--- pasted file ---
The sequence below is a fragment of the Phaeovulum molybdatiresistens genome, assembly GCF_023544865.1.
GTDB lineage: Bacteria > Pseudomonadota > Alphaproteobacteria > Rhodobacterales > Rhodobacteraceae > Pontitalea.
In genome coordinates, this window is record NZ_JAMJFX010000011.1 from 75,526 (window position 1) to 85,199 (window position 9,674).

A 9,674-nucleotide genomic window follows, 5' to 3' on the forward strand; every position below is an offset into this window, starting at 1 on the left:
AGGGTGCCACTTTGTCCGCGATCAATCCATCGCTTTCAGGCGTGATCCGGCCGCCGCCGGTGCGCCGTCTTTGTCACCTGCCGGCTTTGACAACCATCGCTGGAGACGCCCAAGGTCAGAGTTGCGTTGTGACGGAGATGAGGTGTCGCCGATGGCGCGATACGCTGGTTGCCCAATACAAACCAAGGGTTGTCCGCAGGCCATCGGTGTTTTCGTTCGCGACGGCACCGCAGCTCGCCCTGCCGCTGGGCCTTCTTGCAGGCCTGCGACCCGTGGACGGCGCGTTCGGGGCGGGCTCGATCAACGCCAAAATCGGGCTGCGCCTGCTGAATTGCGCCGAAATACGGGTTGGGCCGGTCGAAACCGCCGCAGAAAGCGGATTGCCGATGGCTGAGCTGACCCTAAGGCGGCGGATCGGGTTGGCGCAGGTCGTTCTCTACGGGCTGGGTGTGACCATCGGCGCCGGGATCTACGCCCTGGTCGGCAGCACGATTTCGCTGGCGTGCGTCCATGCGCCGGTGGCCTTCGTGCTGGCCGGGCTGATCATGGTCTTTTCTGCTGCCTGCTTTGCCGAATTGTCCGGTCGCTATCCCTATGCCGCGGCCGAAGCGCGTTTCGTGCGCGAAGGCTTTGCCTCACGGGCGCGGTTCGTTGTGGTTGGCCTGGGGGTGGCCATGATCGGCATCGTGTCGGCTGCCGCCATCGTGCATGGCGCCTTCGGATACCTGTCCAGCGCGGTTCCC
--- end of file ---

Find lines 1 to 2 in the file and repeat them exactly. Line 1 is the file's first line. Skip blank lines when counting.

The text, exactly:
The sequence below is a fragment of the Phaeovulum molybdatiresistens genome, assembly GCF_023544865.1.
GTDB lineage: Bacteria > Pseudomonadota > Alphaproteobacteria > Rhodobacterales > Rhodobacteraceae > Pontitalea.